After our visit to Waimea Canyon, we swung into Poipu to visit another of Kauai's most-photographed spots: Spouting Horn. Here, as it says when you click the link, when the surf hits the shore it's forced through one end of a lava tube and out through the other in spectacular fashion, creating water spouts that can reach 50-60 feet in the air.
Anyone who knows me or follows this blog has undoubtedly already guessed that I took a boatload of pictures of various water spouts, cranking up the shutter speed to try and capture the action as best I could. Timing it properly in order to photograph a spout from start to finish was tricky, as not every wave hit results in a geyser, and in the case of the sequence I've chosen to share I didn't start clicking away until things were already underway. However, while other photos did catch the entire spout from first moment to last, this is the only sequence I took that gave me three spouts for the price of one.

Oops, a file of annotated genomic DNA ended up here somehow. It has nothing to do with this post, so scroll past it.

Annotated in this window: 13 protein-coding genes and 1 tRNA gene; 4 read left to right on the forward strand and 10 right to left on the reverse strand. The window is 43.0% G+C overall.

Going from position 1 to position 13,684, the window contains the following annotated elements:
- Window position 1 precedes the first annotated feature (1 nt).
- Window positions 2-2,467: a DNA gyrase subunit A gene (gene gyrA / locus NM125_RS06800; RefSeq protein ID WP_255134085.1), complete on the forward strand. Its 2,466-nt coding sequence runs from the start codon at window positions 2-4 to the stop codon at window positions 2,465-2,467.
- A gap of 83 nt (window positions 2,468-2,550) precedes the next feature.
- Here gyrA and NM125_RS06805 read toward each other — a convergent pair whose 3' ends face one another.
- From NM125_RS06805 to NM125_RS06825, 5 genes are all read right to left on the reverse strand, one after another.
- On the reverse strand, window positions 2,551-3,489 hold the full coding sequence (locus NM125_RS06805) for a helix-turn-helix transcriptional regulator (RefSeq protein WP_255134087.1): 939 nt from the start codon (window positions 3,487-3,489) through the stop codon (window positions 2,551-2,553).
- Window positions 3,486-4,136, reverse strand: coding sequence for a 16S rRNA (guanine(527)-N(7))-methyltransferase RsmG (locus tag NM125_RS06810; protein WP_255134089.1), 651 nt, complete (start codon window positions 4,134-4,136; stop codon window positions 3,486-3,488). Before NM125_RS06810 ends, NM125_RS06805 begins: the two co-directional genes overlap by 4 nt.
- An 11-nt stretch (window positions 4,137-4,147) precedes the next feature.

As you can see in this first shot, two spouts erupted at pretty much the same time; the one on the left is emerging from the main lava tube, while the smaller one on the right is from a tube that produces spouts much less frequently (in fact, this was the only time I captured anything notable from that particular tube):
At this point, I was already happy with this series of shots, as the spray from the main spout reached a pretty decent elevation:
As the water from the main tube dissipates, though, you can see a second spout start to erupt right on the heels of the first:
And thar she blows:
Love this one. As you can probably tell, at this point I had to shift the lens slightly in order to try and keep the entire thing in frame:
The water from this spout easily equaled the height the spray achieved after the initial eruption:
One last look at the spout as it starts to collapse:
Cool stuff to both witness and photograph, to say the least.